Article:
ICRA Online has no position in any stocks mentioned. The Motley Fool has no position in any of the stocks mentioned. Try any of our Foolish newsletter services free for 30 days. We Fools may not all hold the same opinions, but we all believe that considering a diverse range of insights makes us better investors. The Motley Fool has a disclosure policy.

1 Key Step to Get Rich

Our mission at The Motley Fool is to help the world invest better. Whether that’s helping people overcome their fear of stocks all the way to offering clear and successful guidance on complicated-sounding options trades, we can help.

Feb 1, 2016 at 4:54PM

To be perfectly clear, this is not a get-rich action that my Foolish colleagues and I came up with. But we wouldn't argue with the approach.

A 2015 Business Insider article titled, "11 websites to bookmark if you want to get rich" rated The Motley Fool as the #1 place online to get smarter about investing.

"The Motley Fool aims to build a strong investment community, which it does by providing a variety of resources: the website, books, a newspaper column, a radio [show], and [newsletters]," wrote (the clearly insightful and talented) money reporter Kathleen Elkins. "This site has something for every type of investor, from basic lessons for beginners to investing commentary on mutual funds, stock sectors, and value for the more advanced."

Our mission at The Motley Fool is to help the world invest better, so it's nice to receive that kind of recognition. It lets us know we're doing our job.

Whether that's helping the entirely uninitiated overcome their fear of stocks all the way to offering clear and successful guidance on complicated-sounding options trades, we want to provide our readers with a boost to the next step on their journey to financial independence.

Articles and beyond

As Business Insider wrote, there are a number of resources available from the Fool for investors of all levels and styles.

In addition to the dozens of free articles we publish every day on our website, I want to highlight two must-see spots in your tour of fool.com.

For the beginning investor

Investing can seem like a Big Deal to those who have yet to buy their first stock. Many investment professionals try to infuse the conversation with jargon in order to deter individual investors from tackling it on their own (and to justify their often sky-high fees).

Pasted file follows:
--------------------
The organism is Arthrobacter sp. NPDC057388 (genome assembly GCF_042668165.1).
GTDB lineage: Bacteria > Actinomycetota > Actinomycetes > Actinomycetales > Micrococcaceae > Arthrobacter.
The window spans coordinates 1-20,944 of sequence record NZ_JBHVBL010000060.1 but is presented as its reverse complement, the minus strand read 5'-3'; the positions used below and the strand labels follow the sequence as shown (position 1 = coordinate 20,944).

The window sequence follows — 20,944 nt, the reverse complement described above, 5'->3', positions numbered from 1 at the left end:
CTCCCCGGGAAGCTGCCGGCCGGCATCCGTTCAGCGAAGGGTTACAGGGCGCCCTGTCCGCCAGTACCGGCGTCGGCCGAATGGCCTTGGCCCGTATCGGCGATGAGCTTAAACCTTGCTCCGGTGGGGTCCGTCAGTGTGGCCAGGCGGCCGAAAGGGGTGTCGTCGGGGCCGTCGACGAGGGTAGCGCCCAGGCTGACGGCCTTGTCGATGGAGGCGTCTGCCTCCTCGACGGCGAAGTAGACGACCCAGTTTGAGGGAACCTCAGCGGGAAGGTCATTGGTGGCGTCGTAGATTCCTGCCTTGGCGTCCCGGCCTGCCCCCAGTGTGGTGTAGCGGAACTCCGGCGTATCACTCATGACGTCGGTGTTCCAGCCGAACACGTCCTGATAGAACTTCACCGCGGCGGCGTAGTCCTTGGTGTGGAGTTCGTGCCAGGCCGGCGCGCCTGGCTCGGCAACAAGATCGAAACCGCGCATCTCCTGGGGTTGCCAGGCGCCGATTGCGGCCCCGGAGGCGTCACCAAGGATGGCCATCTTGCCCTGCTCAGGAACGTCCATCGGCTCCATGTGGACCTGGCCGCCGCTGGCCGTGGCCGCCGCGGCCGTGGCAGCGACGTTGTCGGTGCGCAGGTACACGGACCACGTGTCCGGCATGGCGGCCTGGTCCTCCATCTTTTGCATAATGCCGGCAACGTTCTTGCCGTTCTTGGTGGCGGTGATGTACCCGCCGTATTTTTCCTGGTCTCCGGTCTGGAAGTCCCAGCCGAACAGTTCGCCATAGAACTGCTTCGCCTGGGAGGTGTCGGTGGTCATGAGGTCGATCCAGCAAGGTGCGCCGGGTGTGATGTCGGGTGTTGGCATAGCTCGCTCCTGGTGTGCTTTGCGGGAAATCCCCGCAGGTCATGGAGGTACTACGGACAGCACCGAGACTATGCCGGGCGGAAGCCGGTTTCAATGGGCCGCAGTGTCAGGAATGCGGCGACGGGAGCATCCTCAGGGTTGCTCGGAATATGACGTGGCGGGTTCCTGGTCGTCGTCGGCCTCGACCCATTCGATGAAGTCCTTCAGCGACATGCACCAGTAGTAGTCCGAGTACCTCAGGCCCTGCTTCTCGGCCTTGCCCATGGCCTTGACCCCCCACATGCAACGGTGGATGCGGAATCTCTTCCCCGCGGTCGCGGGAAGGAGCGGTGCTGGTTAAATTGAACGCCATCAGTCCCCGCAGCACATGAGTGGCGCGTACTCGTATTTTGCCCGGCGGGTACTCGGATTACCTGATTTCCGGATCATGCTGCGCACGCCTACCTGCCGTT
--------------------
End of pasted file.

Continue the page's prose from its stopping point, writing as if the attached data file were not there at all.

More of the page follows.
But the individual investor can beat the market. The real secret to investing is that it doesn't take tons of money, endless hours, or super-secret formulas that only experts possess.

That's why we created a best-selling guide that walks investors-to-be through everything they need to know to get started. And because we're so dedicated to our mission, we've made that available for free.

If you're just starting out (or want to help out someone who is), go to www.fool.com/beginners, drop in your email address, and you'll be able to instantly access the quick-read guide ... for free.

For the listener

Whether it's on the stationary exercise bike or during my daily commute, I spend a lot of time going nowhere. But I've found a way to make that time benefit me.

The Motley Fool offers five podcasts that I refer to as "binge-worthy financial information."

Motley Fool Money features a team of our analysts discussing the week's top business and investing stories, interviews, and an inside look at the stocks on our radar. It's also featured on several dozen radio stations across the country.

The hosts of Motley Fool Answers challenge the conventional wisdom on life's biggest financial issues to reveal what you really need to know to make smart money moves.

David Gardner, co-founder of The Motley Fool, is among the most respected and trusted sources on investing. And he's the host of Rule Breaker Investing, in which he shares his insights into today's most innovative and disruptive companies ... and how to profit from them.

Market Foolery is our daily look at stocks in the news, as well as the top business and investing stories.

And Industry Focus offers a deeper dive into a specific industry and the stories making headlines. Healthcare, technology, energy, consumer goods, and other industries take turns in the spotlight.

They're all informative, entertaining, and eminently listenable ... and I don't say that simply because the hosts all sit within a Nerf-gun shot of my desk. Rule Breaker Investing and Answers contain timeless advice, so you might want to go back to the beginning with those. The other three take their cues from the market, so you'll want to listen to the most recent first. All are available at www.fool.com/podcasts.

But wait, there's more

The book and the podcasts – both free ... both awesome – also come with an ongoing benefit. If you download the book, or if you enter your email address in the magical box at the podcasts page, you'll get ongoing market coverage sent straight to your inbox.

Investor Insights is valuable and enjoyable coverage of everything from macroeconomic events to investing strategies to our analyst's travels around the world to find the next big thing. Also free.

Get the book. Listen to a podcast. Sign up for Investor Insights. I'm not saying that any of those things will make you rich ... but Business Insider seems to think so.

Compare Brokers